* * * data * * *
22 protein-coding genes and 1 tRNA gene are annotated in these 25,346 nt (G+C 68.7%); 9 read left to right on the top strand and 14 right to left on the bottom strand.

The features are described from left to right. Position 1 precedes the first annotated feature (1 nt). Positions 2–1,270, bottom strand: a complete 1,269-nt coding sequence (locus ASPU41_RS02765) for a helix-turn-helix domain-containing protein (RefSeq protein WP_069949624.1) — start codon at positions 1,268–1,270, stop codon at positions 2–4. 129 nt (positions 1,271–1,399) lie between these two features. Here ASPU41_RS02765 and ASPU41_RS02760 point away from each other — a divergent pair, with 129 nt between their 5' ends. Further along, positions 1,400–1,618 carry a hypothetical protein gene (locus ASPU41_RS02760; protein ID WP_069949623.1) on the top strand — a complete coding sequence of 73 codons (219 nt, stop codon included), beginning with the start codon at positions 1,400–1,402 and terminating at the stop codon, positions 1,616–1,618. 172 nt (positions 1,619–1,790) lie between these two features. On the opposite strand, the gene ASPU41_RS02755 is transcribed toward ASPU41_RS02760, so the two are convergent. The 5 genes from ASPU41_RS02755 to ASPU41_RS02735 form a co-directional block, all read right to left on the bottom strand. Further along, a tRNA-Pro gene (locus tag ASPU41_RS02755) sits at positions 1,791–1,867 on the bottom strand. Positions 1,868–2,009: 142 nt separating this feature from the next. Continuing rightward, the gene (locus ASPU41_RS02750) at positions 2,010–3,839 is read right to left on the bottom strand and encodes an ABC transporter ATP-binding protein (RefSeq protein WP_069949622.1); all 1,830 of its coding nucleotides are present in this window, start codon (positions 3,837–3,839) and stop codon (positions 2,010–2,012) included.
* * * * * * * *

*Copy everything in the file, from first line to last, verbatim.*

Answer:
22 protein-coding genes and 1 tRNA gene are annotated in these 25,346 nt (G+C 68.7%); 9 read left to right on the top strand and 14 right to left on the bottom strand.

The features are described from left to right. Position 1 precedes the first annotated feature (1 nt). Positions 2–1,270, bottom strand: a complete 1,269-nt coding sequence (locus ASPU41_RS02765) for a helix-turn-helix domain-containing protein (RefSeq protein WP_069949624.1) — start codon at positions 1,268–1,270, stop codon at positions 2–4. 129 nt (positions 1,271–1,399) lie between these two features. Here ASPU41_RS02765 and ASPU41_RS02760 point away from each other — a divergent pair, with 129 nt between their 5' ends. Further along, positions 1,400–1,618 carry a hypothetical protein gene (locus ASPU41_RS02760; protein ID WP_069949623.1) on the top strand — a complete coding sequence of 73 codons (219 nt, stop codon included), beginning with the start codon at positions 1,400–1,402 and terminating at the stop codon, positions 1,616–1,618. 172 nt (positions 1,619–1,790) lie between these two features. On the opposite strand, the gene ASPU41_RS02755 is transcribed toward ASPU41_RS02760, so the two are convergent. The 5 genes from ASPU41_RS02755 to ASPU41_RS02735 form a co-directional block, all read right to left on the bottom strand. Further along, a tRNA-Pro gene (locus tag ASPU41_RS02755) sits at positions 1,791–1,867 on the bottom strand. Positions 1,868–2,009: 142 nt separating this feature from the next. Continuing rightward, the gene (locus ASPU41_RS02750) at positions 2,010–3,839 is read right to left on the bottom strand and encodes an ABC transporter ATP-binding protein (RefSeq protein WP_069949622.1); all 1,830 of its coding nucleotides are present in this window, start codon (positions 3,837–3,839) and stop codon (positions 2,010–2,012) included.